"DJI has always led the industry in helping open America's skies for productive small drone flights while keeping safety as the top priority, and offering LAANC capability to our customers is another example of our dedication to meeting their needs," said Brendan Schulman, DJI Vice President of Policy & Legal Affairs. "The LAANC system is a testament to the FAA's global leadership in integrating drones into the airspace safely and efficiently, including in areas that are close to airports, using a technology solution that reflects the fast-paced development of the drone industry."

The FAA established LAANC this year to help professional drone pilots operate within controlled airspace at approximately 500 airports where commercial drone flights are generally prohibited without authorization. LAANC designates locations within that airspace that can be used safely up to approved altitudes, and monitors temporary flight restrictions and other limits that could affect flights there. Pilots can use LAANC to review those limits, plan flights and file applications. LAANC processes those applications instantly and provides information about those flights to FAA Air Traffic, improving situational awareness and enhancing aviation safety. 

"Before LAANC, using drones for productive work near many airports required detailed applications and up to months of waiting, even when the benefits were clear and safety was prioritized. Now, LAANC allows easy drone use in more than 2,000 square miles near airports, including many populated areas that can benefit tremendously from drone operations," said Brandon Montellato, DJI Program Manager - Enterprise Solutions. "More than 100,000 Part 107-certified drone pilots will now be able to perform valuable work - from inspections and surveys to filming and photography - with near-instant approval."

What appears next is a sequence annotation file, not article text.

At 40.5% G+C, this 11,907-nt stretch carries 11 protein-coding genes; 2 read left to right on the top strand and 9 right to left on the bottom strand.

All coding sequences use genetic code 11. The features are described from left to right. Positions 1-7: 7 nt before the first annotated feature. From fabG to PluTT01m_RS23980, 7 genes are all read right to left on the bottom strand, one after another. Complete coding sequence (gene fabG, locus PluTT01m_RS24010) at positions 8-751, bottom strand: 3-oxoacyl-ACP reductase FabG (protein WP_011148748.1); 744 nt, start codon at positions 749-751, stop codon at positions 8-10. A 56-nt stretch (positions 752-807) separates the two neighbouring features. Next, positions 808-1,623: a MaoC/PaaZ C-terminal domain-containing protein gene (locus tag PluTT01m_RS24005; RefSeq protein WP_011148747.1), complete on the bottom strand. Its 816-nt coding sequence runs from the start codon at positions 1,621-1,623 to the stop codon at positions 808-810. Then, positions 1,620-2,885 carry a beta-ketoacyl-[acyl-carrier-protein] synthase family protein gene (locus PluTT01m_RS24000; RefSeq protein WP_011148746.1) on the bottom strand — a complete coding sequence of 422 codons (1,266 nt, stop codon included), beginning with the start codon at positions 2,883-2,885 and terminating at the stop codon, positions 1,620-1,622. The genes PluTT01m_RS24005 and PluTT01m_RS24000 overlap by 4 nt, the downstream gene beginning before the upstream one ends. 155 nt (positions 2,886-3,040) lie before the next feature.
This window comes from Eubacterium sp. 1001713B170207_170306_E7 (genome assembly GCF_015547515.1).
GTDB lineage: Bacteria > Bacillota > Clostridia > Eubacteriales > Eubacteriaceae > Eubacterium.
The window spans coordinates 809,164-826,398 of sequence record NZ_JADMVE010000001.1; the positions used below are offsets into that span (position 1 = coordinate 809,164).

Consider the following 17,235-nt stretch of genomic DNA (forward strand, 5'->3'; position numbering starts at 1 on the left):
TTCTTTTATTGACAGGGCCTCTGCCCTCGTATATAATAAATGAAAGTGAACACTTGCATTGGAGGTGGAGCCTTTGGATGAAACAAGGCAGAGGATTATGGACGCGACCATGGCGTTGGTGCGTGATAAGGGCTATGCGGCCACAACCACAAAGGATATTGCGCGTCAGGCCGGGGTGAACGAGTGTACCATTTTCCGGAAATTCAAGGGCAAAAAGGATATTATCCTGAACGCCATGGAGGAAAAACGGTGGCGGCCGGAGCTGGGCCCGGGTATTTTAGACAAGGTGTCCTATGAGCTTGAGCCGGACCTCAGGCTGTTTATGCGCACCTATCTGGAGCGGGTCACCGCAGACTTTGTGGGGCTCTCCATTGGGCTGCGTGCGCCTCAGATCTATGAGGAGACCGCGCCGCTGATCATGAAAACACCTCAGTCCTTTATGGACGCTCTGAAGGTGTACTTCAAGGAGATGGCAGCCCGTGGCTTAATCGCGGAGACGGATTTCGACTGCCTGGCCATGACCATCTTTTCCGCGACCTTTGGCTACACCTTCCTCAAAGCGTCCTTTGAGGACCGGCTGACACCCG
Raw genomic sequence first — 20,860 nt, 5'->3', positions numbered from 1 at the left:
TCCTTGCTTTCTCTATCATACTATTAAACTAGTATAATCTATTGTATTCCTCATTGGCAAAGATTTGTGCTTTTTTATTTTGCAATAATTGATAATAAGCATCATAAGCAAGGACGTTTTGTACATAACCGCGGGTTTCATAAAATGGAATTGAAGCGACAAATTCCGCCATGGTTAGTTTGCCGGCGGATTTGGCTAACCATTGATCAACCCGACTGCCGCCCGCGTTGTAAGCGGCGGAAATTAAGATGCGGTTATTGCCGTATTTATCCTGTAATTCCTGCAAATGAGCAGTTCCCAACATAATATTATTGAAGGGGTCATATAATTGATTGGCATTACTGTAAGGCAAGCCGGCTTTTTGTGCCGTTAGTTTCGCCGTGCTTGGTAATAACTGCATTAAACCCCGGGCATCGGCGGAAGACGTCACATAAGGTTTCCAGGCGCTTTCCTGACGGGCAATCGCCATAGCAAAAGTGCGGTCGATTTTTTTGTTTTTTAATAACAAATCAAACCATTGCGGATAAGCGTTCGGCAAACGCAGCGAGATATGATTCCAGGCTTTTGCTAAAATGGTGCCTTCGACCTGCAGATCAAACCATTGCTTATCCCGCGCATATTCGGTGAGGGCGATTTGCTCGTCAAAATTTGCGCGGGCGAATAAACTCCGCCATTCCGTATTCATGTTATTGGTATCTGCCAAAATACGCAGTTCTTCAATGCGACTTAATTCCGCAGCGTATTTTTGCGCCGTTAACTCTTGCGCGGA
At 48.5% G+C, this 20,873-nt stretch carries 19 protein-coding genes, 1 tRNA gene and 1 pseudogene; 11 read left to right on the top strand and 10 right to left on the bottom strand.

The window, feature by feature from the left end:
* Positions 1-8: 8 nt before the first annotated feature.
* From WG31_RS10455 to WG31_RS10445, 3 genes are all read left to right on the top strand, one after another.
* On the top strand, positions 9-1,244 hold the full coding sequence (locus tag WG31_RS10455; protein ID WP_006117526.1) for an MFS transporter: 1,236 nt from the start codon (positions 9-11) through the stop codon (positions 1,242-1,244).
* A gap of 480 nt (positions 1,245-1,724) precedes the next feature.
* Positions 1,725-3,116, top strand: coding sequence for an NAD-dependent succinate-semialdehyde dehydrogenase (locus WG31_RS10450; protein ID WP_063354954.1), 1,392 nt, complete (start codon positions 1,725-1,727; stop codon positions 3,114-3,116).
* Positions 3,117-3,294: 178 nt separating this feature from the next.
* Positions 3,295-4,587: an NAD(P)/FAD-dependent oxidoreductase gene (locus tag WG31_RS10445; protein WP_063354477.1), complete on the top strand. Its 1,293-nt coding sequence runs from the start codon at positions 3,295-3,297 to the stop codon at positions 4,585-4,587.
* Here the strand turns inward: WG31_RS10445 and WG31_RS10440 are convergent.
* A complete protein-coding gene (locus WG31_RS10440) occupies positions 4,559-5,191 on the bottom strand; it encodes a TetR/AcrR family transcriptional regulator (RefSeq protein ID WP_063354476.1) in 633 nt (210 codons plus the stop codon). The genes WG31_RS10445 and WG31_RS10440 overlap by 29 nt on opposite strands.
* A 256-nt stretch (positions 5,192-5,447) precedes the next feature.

DJI's approval as a UAS Service Supplier is just the latest example of how DJI collaborates with the FAA and other national aviation authorities around the world to enhance and improve safety while integrating drones into the airspace. Last year, DJI worked with the FAA to develop a mandatory DJI Knowledge Quiz that pilots must pass before taking their first flights with DJI drones, and has expanded the program to the United Kingdom and Australia as well. DJI also served on the FAA's Remote Identification and Tracking Aviation Rulemaking Committee to provide expertise on security and safety solutions.

As a UAS Service Supplier, DJI now has the ability to allow enterprise customers and other professional users to use their DJI accounts to seamlessly apply for LAANC approvals while planning their flights. Further details on LAANC integration into DJI's product ecosystem will be announced in due course.

 
For additional information, please contact: 
Adam Lisberg, DJI Corporate Communication Director - adam.lisberg@dji.com
 
 
About DJI
DJI, the world's leader in civilian drones and aerial imaging technology, was founded and is run by people with a passion for remote-controlled helicopters and experts in flight-control technology and camera stabilization. The company is dedicated to making aerial photography and filmmaking equipment and platforms more accessible, reliable and easier to use for creators and innovators around the world. DJI's global operations currently span across the Americas, Europe and Asia, and its revolutionary products and solutions have been chosen by customers in over 100 countries for applications in filmmaking, construction, inspection, emergency response, agriculture, conservation and many other industries.